What type of boss or manager doesn't want an employee to give his or her all every day in the office?
In America, there are as many clichés about "giving 110 percent" as the day is long.
But there's a growing problem for the nation's overworked labor force. According to HC Online - a human resources news, opinions and analysis outlet - employees with a nonstop motor actually hurt their own well-being.
Sarah Robb, Google's head of people operations in Asia Pacific, told HC Online that some Google workers feel so invested in the company that they overwork themselves. It should be noted that Google has a reputation as a top workplace, and for some in the tech industry, working there can be a dream job.
"We're finding from the employment survey that well-being continues to be a source of concern, but interestingly, managers are supportive of well-being," Robb said. "They are self-inflicted issues."
Robb claimed many of Google's employees feel like they have a stake in the company, which was a main ingredient fueling the company's prosperity. But there's a difference between an employee working hard and overworking.
"These people don't want to take their feet off the gas pedal because they feel like owners," Robb said. "We haven't found the balance yet. It's not sustainable."
Tips to improve employee well-being
HC Online reported companies should make sure employees take their breaks and spend time away from their work stations throughout the day.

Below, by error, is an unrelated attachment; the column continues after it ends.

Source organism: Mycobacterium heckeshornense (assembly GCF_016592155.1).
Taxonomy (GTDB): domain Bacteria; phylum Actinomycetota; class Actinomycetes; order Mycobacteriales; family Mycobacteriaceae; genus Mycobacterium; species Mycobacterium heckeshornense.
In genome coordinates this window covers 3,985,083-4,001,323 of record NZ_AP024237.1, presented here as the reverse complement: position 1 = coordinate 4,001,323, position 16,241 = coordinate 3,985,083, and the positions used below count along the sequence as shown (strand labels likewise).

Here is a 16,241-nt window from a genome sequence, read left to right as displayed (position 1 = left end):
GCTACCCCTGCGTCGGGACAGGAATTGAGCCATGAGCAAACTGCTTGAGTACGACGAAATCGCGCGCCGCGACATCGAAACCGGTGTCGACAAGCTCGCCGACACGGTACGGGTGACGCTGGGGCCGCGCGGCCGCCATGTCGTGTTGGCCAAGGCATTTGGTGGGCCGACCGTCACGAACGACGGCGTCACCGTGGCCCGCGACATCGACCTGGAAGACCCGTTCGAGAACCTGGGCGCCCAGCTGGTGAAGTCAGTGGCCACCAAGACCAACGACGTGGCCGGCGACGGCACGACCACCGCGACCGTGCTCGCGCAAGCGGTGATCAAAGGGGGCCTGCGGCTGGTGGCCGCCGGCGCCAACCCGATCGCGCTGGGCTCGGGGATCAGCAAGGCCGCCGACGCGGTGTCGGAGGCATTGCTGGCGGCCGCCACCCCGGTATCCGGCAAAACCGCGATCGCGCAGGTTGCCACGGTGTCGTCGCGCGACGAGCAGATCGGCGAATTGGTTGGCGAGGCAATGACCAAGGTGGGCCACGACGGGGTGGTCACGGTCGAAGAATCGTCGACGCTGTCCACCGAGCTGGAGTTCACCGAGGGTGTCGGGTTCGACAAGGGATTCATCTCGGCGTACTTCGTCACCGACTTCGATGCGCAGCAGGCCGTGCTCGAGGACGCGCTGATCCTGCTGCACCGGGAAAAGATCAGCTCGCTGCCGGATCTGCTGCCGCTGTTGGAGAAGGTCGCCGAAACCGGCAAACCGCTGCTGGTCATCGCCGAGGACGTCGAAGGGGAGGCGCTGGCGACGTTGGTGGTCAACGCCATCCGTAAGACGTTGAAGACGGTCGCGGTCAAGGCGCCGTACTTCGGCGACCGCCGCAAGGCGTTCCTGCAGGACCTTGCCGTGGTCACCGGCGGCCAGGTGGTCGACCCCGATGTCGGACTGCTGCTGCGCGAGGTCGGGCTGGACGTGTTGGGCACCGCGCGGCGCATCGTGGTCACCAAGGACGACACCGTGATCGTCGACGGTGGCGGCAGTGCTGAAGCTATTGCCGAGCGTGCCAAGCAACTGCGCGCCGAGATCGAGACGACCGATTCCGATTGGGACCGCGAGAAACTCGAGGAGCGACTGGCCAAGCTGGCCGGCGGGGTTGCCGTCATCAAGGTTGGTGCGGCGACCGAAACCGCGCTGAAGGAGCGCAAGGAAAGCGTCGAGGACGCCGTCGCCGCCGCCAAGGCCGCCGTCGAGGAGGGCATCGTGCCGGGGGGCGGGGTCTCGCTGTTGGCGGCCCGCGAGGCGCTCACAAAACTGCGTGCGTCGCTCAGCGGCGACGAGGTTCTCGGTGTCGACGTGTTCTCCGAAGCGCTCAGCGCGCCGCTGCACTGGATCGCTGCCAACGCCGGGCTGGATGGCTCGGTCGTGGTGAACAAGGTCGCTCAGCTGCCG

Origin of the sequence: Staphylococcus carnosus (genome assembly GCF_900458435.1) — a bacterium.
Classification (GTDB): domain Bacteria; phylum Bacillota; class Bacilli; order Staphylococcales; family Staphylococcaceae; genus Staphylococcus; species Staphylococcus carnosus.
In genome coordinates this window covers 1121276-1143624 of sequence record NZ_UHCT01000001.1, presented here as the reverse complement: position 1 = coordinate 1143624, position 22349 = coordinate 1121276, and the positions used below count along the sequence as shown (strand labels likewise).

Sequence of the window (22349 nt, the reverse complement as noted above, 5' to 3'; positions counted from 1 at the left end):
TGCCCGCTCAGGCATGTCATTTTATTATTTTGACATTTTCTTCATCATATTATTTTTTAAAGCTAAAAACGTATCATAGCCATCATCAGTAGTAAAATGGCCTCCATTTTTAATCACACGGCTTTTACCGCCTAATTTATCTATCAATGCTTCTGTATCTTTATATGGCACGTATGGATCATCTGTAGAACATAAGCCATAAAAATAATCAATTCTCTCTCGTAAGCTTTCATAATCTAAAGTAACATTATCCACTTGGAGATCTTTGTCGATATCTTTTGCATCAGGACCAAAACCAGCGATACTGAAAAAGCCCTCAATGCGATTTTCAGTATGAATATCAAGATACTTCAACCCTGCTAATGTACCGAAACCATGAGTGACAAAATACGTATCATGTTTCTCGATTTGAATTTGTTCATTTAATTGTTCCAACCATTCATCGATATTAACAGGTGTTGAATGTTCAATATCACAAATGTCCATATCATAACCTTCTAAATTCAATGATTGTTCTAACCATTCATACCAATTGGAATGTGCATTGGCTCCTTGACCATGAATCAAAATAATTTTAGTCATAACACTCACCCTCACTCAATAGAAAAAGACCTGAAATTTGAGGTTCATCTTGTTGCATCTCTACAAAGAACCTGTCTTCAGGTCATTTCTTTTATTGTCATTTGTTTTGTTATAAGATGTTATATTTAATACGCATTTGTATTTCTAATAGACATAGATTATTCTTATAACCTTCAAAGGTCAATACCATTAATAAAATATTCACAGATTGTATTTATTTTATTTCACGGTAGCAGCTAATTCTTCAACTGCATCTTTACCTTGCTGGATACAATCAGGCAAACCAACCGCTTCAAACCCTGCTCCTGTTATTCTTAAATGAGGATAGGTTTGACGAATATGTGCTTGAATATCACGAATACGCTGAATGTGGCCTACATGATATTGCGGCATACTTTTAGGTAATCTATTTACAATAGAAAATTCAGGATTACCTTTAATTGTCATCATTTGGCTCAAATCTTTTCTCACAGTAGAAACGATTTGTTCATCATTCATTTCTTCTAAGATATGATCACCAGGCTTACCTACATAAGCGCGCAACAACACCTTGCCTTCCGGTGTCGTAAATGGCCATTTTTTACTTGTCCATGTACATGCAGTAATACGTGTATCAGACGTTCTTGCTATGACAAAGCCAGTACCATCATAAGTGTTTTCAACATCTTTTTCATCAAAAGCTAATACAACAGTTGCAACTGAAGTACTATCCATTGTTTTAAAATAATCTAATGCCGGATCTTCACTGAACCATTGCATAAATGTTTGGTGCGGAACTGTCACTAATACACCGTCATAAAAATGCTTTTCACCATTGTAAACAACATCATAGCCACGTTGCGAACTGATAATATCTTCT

Catalyzing social interaction in the office can also increase collaboration and reduce stress, and managers should check in with employees regularly throughout the workweek in order to pinpoint any office problems or early stages of employee burnout.
Promote healthy behaviors
CareerDC, a professional development and consultancy firm, reported that unhealthy and stressed employees are more likely to be late to work, take a greater number of sick days and be less productive during their time at the office. They also routinely have a greater intention to quit the company than those who are healthy and better deal with stress.
The consultancy firm said one way to lower stress levels in the office is to get employees moving. Active employees tend to have fewer health problems, experience less stress and are more productive.
Companies can help employees stay active outside work by offering discounted or sponsored gym memberships. Companies can also keep employees interested by offering fitness challenges - to teams of workers or individuals - by having them keep track of their daily steps with pedometers. Weekly prizes can keep things fresh, and by competing in teams, the office can promote a livelier atmosphere in which employees feel engaged.
CareerDC also urges employers to provide healthy snacks at the workplace. It said some companies negotiate deals with a local sandwich shop or deli to provide discounted meals or free delivery every day.
Feeling burnt out? Speak up
David Niu, founder of employment engagement firm TINYpulse, told HC Online that HR managers should encourage employees to speak freely when they start to feel overstressed on the job.
"Companies can and should invest in wellness," Niu said. "HR leaders can advocate for cost-effective ways to incorporate wellness into the corporate culture.
"For example, Stoneridge Vineyards in New Zealand teaches its staff yoga on a regular basis. BodyBolsters in Australia holds regular staff meetings with everyone in gym clothes so they can stretch, tone and try out new exercises together."
Niu said companies can also deploy employee engagement tools to gather feedback from workers to decipher how unhappy or stressed their employees are on a weekly and monthly basis.
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